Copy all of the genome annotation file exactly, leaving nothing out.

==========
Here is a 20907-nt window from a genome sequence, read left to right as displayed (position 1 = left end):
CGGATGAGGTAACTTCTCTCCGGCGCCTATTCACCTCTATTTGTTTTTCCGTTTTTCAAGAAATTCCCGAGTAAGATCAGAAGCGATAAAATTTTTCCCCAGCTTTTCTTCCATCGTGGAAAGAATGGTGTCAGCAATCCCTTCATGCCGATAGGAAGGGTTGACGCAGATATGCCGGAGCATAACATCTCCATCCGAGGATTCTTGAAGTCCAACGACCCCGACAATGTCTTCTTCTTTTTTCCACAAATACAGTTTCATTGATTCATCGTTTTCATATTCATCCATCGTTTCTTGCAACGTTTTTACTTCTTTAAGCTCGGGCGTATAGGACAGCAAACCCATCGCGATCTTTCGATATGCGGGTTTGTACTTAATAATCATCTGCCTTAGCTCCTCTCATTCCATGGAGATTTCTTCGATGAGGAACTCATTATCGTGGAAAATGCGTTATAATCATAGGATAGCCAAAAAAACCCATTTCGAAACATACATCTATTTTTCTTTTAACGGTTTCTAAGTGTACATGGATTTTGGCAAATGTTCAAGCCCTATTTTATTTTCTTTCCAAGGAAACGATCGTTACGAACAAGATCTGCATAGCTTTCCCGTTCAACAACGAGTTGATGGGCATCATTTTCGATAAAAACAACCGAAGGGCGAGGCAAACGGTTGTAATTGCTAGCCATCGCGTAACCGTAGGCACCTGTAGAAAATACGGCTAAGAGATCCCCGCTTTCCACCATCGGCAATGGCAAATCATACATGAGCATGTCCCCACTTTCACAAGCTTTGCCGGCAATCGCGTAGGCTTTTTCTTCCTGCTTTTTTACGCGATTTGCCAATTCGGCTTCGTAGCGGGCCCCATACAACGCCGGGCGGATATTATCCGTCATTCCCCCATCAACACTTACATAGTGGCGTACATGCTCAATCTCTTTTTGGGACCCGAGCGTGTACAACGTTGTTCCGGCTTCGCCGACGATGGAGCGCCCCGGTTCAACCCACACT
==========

Here is a 20907-nt window from a genome sequence, read left to right as displayed (position 1 = left end):
CGGATGAGGTAACTTCTCTCCGGCGCCTATTCACCTCTATTTGTTTTTCCGTTTTTCAAGAAATTCCCGAGTAAGATCAGAAGCGATAAAATTTTTCCCCAGCTTTTCTTCCATCGTGGAAAGAATGGTGTCAGCAATCCCTTCATGCCGATAGGAAGGGTTGACGCAGATATGCCGGAGCATAACATCTCCATCCGAGGATTCTTGAAGTCCAACGACCCCGACAATGTCTTCTTCTTTTTTCCACAAATACAGTTTCATTGATTCATCGTTTTCATATTCATCCATCGTTTCTTGCAACGTTTTTACTTCTTTAAGCTCGGGCGTATAGGACAGCAAACCCATCGCGATCTTTCGATATGCGGGTTTGTACTTAATAATCATCTGCCTTAGCTCCTCTCATTCCATGGAGATTTCTTCGATGAGGAACTCATTATCGTGGAAAATGCGTTATAATCATAGGATAGCCAAAAAAACCCATTTCGAAACATACATCTATTTTTCTTTTAACGGTTTCTAAGTGTACATGGATTTTGGCAAATGTTCAAGCCCTATTTTATTTTCTTTCCAAGGAAACGATCGTTACGAACAAGATCTGCATAGCTTTCCCGTTCAACAACGAGTTGATGGGCATCATTTTCGATAAAAACAACCGAAGGGCGAGGCAAACGGTTGTAATTGCTAGCCATCGCGTAACCGTAGGCACCTGTAGAAAATACGGCTAAGAGATCCCCGCTTTCCACCATCGGCAATGGCAAATCATACATGAGCATGTCCCCACTTTCACAAGCTTTGCCGGCAATCGCGTAGGCTTTTTCTTCCTGCTTTTTTACGCGATTTGCCAATTCGGCTTCGTAGCGGGCCCCATACAACGCCGGGCGGATATTATCCGTCATTCCCCCATCAACACTTACATAGTGGCGTACATGCTCAATCTCTTTTTGGGACCCGAGCGTGTACAACGTTGTTCCGGCTTCGCCGACGATGGAGCGCCCCGGTTCAACCCACACT